The problem was solved by developing a web application, which was used to create a large database of real-time reports of thoughts, feelings, and actions of a broad range of people as they went about their daily activities. The application contacted participants through the phones at random moments during their waking hours, presented them with questions, and recorded their answers to a database. The database currently contains nearly a quarter of a million samples from about 5000 people from 83 different countries who range in age from 18 to 88 and who collectively represent every one of 86 major occupational categories.
To find out how often people’s minds wander, what topics they wander to, and how those wanderings affect their happiness, they analyzed samples from 2250 adults who were randomly assigned to answer a happiness question (“How are you feeling right now?”), an activity question (“What are you doing right now?”), and a mind-wandering question (“Are you thinking about something other than what you’re currently doing?”).
[Note: the study revealed some interesting results from the answers to the first two questions about happiness and activity – which are not discussed here. To read the complete study, click here.]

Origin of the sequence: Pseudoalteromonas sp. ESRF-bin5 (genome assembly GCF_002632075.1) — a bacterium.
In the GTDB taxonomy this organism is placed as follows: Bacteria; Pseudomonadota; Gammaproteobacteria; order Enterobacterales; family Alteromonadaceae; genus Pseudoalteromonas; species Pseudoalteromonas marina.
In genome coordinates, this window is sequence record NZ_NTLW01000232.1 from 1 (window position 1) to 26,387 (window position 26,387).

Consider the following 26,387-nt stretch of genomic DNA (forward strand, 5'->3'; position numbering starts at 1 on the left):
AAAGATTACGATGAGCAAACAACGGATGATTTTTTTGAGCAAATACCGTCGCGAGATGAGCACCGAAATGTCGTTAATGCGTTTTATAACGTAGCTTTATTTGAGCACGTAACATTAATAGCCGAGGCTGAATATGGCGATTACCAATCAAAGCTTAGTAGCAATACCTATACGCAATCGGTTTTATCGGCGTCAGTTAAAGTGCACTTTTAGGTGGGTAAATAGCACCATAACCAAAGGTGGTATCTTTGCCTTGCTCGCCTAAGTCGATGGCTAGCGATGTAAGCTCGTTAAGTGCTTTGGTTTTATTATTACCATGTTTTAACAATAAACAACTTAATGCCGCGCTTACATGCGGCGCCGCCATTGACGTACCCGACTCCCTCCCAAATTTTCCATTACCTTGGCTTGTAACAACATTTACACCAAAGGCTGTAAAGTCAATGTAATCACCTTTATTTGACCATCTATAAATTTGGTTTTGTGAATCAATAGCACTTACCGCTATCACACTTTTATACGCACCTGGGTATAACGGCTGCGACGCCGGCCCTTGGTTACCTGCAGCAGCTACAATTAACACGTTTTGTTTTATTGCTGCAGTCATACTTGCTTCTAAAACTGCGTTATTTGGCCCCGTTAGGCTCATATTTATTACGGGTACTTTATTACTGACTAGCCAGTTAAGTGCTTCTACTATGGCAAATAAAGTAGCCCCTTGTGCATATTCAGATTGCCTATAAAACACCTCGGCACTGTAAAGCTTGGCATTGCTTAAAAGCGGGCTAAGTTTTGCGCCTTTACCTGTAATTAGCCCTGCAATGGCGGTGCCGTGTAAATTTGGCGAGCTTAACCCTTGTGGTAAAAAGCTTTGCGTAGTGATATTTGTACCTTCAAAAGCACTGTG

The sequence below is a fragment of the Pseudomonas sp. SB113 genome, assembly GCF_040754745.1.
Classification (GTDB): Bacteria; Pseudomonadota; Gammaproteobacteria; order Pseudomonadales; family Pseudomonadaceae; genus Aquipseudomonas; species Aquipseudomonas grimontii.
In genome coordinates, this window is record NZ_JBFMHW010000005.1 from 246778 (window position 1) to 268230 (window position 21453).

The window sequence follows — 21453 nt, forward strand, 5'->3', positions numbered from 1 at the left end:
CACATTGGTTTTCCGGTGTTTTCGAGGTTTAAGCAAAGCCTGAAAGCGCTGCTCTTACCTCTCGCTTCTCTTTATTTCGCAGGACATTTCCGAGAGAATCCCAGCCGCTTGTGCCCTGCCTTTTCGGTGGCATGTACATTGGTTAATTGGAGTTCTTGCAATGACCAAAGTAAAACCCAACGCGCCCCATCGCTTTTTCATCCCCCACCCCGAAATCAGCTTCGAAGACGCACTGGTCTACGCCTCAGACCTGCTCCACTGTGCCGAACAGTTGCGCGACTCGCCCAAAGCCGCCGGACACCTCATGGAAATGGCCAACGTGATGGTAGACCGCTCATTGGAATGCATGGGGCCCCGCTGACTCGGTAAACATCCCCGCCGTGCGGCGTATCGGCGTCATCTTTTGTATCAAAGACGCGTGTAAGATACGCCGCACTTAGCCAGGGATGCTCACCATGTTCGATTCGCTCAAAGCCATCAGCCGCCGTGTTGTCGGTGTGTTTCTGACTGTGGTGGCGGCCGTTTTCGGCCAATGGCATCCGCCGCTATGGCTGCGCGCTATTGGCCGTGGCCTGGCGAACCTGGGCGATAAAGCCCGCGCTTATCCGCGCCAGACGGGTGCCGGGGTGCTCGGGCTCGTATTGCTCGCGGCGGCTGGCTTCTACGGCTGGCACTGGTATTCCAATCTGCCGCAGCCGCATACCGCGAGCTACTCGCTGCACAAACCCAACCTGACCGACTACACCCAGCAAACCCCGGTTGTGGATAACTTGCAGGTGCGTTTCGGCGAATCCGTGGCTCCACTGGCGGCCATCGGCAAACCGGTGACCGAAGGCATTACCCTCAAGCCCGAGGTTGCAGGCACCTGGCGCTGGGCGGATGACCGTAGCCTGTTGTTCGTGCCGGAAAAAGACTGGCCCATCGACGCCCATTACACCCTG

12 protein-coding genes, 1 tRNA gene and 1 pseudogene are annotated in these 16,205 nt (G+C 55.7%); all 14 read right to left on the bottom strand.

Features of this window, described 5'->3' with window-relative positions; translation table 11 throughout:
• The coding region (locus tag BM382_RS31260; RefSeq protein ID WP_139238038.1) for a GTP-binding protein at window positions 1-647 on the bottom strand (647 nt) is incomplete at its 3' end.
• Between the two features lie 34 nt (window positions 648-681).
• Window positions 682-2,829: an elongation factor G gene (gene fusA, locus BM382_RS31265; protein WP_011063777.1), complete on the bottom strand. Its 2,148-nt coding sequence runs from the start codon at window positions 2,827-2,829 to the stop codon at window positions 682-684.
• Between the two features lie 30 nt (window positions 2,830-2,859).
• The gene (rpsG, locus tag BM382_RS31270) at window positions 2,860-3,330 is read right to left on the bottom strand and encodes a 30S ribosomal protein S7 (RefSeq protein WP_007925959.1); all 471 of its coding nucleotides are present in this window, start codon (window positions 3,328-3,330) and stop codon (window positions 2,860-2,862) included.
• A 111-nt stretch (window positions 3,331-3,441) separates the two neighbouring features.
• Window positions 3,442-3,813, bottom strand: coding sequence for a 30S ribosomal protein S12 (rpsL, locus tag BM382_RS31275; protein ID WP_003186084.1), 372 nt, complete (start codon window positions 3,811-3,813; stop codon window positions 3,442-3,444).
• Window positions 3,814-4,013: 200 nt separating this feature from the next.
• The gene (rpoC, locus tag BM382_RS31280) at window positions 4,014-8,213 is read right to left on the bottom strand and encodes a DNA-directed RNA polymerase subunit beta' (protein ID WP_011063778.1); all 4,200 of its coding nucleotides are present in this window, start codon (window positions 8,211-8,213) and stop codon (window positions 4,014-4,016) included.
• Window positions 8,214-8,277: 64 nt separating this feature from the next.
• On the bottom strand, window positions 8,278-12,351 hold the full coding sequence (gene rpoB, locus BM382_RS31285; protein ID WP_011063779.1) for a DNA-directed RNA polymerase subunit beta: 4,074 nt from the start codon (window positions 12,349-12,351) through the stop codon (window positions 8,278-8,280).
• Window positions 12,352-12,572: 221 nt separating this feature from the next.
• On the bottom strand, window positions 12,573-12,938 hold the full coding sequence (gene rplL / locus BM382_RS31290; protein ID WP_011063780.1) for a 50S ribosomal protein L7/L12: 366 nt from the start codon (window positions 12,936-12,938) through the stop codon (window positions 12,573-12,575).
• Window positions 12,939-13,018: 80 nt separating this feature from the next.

In terms of the third question, here was the key finding: people’s minds wandered frequently, regardless of what they were doing. How frequently? Mind wandering occurred 47% of the time. Surprisingly, the nature of people’s activities had only a modest impact on whether their minds wandered.
In other words, nearly half the time we are not truly focused on what we are doing at the moment!
Mind on Task
In the work place, consider the classic admonition about “keeping your mind on the task.” A supervisor who strives to reduce risk will collaborate with employees to remove all obvious distractions – so they can focus on the task at hand.